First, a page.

Like most of us, the neuroscientist Dr David Eagleman clearly remembers that moment last March when the world began to shut down. “As we went into quarantine, we all thought what a crazy two or three weeks it’s going to be — and here we are, almost a year later.”
Well before we understand how brains work, we may find ourselves able to digitally copy the brain’s structure and able to download the conscious mind into a computer. What are the possibilities and challenges?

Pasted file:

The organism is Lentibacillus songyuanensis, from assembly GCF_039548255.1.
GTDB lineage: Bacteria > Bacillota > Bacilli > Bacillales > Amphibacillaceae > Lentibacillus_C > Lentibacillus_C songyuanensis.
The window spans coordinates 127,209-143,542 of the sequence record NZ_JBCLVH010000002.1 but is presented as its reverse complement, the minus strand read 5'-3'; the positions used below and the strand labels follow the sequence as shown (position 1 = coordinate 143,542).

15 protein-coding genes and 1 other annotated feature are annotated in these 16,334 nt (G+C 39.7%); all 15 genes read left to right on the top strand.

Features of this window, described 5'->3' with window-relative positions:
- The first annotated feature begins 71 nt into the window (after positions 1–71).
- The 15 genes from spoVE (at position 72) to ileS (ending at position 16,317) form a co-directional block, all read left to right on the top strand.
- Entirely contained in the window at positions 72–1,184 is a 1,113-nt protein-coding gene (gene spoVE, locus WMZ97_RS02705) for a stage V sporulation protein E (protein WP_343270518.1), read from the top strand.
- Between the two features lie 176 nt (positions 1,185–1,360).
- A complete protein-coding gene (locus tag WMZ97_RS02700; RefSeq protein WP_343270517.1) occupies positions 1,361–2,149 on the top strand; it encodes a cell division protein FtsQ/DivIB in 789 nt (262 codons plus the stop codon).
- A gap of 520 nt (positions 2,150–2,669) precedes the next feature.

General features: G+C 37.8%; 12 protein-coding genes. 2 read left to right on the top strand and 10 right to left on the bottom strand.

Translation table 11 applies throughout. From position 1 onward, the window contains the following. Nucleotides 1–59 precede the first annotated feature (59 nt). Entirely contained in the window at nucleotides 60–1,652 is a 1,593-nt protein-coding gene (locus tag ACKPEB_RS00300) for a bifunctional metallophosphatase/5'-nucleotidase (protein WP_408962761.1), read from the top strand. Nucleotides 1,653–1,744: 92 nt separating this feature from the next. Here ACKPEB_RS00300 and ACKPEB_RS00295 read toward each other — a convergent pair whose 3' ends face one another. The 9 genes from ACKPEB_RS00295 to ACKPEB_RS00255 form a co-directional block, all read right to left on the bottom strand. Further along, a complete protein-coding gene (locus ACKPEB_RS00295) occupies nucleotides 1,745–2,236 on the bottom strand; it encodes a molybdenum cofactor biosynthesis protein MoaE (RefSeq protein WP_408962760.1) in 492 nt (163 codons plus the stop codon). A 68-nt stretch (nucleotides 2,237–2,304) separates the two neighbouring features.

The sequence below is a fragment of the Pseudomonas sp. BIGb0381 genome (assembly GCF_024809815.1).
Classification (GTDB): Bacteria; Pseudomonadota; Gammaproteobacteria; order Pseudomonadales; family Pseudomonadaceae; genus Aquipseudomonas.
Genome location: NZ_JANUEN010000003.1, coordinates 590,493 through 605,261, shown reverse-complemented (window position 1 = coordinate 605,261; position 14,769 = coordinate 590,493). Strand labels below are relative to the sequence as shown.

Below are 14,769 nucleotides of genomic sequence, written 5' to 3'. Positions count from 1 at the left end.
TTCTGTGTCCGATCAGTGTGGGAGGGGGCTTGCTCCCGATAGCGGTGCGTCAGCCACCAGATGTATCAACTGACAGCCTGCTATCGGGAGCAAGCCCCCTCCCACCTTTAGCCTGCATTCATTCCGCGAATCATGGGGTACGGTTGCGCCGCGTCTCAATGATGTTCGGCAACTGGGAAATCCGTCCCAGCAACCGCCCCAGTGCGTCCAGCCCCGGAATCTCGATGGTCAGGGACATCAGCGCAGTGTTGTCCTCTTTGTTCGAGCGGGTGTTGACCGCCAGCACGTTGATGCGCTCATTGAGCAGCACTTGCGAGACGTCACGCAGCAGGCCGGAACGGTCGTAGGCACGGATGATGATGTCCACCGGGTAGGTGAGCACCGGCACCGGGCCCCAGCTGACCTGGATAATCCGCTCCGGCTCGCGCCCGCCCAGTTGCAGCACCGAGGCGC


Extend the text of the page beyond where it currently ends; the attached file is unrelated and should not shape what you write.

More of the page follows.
To the extent that consciousness is useful, it is useful in small quantities, and for very particular kinds of tasks. It’s easy to understand why you would not want to be consciously aware of the intricacies of your muscle movement, but this can be less intuitive when applied to your perceptions, thoughts, and beliefs, which are also final products of the activity of billions of nerve cells.